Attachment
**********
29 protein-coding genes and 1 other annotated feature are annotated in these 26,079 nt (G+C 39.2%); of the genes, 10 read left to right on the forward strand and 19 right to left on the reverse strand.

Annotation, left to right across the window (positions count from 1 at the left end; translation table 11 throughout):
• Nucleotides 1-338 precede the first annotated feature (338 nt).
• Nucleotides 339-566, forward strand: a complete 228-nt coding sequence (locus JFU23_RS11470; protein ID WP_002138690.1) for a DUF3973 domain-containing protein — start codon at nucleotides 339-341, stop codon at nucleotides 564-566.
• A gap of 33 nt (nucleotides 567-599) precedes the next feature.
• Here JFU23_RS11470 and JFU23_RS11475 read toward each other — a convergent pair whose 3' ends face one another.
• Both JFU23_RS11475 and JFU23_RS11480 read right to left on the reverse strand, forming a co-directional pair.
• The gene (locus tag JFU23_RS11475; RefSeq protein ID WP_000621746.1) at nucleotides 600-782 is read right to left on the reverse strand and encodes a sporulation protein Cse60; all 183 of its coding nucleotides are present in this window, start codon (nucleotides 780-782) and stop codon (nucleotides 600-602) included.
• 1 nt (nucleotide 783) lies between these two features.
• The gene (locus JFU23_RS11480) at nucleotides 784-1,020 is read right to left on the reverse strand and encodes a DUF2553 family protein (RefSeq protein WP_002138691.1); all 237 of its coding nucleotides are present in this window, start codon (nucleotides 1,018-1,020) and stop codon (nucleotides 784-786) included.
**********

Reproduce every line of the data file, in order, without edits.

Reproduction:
29 protein-coding genes and 1 other annotated feature are annotated in these 26,079 nt (G+C 39.2%); of the genes, 10 read left to right on the forward strand and 19 right to left on the reverse strand.

Annotation, left to right across the window (positions count from 1 at the left end; translation table 11 throughout):
• Nucleotides 1-338 precede the first annotated feature (338 nt).
• Nucleotides 339-566, forward strand: a complete 228-nt coding sequence (locus JFU23_RS11470; protein ID WP_002138690.1) for a DUF3973 domain-containing protein — start codon at nucleotides 339-341, stop codon at nucleotides 564-566.
• A gap of 33 nt (nucleotides 567-599) precedes the next feature.
• Here JFU23_RS11470 and JFU23_RS11475 read toward each other — a convergent pair whose 3' ends face one another.
• Both JFU23_RS11475 and JFU23_RS11480 read right to left on the reverse strand, forming a co-directional pair.
• The gene (locus tag JFU23_RS11475; RefSeq protein ID WP_000621746.1) at nucleotides 600-782 is read right to left on the reverse strand and encodes a sporulation protein Cse60; all 183 of its coding nucleotides are present in this window, start codon (nucleotides 780-782) and stop codon (nucleotides 600-602) included.
• 1 nt (nucleotide 783) lies between these two features.
• The gene (locus JFU23_RS11480) at nucleotides 784-1,020 is read right to left on the reverse strand and encodes a DUF2553 family protein (RefSeq protein WP_002138691.1); all 237 of its coding nucleotides are present in this window, start codon (nucleotides 1,018-1,020) and stop codon (nucleotides 784-786) included.